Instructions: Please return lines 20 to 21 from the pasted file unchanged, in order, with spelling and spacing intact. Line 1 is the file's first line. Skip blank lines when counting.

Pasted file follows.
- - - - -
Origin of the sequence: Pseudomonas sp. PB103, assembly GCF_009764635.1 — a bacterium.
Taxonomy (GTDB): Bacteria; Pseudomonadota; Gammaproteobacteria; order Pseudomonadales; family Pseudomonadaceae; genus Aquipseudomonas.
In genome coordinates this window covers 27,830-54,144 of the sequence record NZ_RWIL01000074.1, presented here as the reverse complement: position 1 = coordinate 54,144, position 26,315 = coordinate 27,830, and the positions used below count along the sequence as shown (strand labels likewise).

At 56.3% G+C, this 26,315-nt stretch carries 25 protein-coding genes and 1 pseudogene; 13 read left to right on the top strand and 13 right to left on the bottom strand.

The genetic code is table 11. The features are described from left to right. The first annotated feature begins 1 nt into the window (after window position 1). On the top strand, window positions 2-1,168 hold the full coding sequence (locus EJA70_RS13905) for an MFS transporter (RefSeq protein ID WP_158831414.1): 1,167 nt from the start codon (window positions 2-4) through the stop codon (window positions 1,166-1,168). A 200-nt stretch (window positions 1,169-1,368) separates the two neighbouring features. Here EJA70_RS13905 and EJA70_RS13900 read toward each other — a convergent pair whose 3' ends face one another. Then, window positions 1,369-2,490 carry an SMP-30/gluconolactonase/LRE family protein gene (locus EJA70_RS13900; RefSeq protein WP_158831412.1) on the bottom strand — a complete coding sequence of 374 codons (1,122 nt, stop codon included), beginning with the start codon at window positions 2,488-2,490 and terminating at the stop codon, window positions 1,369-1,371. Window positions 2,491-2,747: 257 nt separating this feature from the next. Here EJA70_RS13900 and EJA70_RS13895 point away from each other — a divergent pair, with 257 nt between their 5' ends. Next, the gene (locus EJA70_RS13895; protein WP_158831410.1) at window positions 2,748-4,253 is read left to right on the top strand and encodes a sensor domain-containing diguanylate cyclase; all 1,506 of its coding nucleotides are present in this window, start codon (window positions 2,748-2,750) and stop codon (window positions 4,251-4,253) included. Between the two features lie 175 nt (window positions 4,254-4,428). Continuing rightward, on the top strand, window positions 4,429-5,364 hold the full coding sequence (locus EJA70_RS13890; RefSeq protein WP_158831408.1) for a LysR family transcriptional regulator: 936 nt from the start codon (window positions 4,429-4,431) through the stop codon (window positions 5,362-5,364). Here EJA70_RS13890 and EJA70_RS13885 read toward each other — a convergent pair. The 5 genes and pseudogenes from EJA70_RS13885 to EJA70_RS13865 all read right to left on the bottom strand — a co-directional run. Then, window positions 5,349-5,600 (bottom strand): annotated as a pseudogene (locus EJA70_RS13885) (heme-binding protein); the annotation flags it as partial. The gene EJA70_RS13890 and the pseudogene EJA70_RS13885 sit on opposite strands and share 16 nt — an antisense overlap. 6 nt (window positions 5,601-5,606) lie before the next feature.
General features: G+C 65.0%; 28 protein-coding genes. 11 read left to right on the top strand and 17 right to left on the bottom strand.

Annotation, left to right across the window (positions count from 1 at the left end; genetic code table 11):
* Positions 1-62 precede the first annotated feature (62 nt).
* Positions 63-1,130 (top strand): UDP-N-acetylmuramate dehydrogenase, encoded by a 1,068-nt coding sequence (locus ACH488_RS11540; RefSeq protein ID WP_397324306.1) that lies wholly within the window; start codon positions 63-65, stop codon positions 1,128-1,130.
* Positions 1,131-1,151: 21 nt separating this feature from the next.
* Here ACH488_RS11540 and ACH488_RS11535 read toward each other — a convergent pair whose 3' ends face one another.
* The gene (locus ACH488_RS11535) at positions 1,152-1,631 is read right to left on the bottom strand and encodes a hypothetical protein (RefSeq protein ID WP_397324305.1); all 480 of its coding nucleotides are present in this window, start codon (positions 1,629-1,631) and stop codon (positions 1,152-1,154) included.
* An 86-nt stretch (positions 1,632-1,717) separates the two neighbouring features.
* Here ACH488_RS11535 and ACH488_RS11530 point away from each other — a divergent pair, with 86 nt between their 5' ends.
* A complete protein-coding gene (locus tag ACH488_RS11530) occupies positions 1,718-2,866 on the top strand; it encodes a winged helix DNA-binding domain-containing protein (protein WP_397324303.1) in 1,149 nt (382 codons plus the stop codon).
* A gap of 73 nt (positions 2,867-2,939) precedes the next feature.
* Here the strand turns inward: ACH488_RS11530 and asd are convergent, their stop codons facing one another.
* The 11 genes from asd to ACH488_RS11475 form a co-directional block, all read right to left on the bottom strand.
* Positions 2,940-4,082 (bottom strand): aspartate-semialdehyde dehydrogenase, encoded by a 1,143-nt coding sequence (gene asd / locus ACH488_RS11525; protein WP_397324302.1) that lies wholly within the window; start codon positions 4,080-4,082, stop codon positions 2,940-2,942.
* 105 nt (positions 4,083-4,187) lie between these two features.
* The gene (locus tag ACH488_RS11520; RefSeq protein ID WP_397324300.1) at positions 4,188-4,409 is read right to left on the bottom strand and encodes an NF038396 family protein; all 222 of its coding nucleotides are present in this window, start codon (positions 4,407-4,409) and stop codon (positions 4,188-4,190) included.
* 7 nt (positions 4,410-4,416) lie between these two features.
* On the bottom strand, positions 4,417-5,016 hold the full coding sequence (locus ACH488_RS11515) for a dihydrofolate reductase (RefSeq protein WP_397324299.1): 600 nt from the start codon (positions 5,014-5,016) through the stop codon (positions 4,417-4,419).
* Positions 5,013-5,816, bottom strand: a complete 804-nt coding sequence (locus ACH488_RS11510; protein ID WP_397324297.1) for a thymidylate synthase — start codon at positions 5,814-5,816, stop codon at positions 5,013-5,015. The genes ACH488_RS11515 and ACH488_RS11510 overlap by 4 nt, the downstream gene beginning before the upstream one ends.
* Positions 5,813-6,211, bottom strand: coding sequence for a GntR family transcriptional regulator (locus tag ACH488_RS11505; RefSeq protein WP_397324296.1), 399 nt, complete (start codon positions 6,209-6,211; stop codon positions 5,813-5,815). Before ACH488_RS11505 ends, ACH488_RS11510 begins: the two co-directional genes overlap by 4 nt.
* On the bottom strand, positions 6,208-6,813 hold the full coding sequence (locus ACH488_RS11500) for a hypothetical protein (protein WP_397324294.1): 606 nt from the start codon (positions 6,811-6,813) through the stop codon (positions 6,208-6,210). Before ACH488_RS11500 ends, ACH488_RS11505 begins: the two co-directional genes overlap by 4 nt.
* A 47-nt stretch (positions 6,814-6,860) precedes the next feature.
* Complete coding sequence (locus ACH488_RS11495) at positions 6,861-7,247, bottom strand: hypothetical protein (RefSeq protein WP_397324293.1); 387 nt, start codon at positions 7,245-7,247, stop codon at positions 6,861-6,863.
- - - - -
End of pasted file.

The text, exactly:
* 105 nt (positions 4,083-4,187) lie between these two features.
* The gene (locus tag ACH488_RS11520; RefSeq protein ID WP_397324300.1) at positions 4,188-4,409 is read right to left on the bottom strand and encodes an NF038396 family protein; all 222 of its coding nucleotides are present in this window, start codon (positions 4,407-4,409) and stop codon (positions 4,188-4,190) included.